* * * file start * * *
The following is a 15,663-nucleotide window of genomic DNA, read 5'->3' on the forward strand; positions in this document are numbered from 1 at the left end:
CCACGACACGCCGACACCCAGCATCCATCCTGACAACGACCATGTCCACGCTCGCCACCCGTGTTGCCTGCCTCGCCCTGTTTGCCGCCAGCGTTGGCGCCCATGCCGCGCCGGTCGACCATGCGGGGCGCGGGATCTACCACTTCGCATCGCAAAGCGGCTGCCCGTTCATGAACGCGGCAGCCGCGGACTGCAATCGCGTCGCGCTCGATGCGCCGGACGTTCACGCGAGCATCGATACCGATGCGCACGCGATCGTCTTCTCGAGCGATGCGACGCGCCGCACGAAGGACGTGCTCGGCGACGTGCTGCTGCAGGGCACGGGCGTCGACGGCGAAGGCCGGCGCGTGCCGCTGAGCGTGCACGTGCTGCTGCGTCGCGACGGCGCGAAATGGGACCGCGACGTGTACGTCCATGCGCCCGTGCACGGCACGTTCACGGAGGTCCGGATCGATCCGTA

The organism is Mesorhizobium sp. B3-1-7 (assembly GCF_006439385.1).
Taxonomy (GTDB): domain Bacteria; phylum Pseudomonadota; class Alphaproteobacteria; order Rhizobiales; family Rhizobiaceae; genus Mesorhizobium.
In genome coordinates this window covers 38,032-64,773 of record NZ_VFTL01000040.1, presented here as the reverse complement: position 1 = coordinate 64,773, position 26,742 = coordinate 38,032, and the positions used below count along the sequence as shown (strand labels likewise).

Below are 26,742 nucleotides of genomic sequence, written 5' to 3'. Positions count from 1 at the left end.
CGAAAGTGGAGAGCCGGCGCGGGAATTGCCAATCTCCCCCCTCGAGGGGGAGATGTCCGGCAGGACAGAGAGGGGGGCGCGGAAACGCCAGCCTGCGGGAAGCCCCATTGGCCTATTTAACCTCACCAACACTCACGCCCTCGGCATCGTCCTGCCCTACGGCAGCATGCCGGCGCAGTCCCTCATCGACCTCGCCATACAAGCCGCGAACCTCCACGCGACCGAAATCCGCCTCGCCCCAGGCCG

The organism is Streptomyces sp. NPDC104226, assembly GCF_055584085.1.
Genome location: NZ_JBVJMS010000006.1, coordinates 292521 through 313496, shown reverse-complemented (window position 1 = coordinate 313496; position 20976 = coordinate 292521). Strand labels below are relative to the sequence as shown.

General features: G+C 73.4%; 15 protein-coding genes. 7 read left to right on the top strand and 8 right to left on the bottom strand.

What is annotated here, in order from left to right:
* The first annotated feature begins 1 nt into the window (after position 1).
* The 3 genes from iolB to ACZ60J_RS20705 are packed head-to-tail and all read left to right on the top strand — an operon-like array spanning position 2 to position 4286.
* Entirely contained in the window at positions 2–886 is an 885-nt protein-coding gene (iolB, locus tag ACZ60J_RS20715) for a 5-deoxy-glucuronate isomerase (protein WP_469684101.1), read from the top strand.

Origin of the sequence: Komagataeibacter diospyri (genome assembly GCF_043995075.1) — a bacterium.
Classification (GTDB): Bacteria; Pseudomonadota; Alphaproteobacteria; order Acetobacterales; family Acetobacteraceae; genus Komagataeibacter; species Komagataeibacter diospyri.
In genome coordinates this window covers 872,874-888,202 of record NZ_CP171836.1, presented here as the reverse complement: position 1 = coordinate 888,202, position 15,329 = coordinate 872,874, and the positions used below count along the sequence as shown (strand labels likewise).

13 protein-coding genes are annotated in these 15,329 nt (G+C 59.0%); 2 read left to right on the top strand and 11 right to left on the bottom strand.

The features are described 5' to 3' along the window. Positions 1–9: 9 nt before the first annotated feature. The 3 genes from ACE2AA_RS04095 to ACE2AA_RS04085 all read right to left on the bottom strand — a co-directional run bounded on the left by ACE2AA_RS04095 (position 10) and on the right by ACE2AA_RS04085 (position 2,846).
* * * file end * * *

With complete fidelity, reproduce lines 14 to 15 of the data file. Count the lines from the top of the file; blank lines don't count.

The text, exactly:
* Entirely contained in the window at positions 2–886 is an 885-nt protein-coding gene (iolB, locus tag ACZ60J_RS20715) for a 5-deoxy-glucuronate isomerase (protein WP_469684101.1), read from the top strand.

Origin of the sequence: Komagataeibacter diospyri (genome assembly GCF_043995075.1) — a bacterium.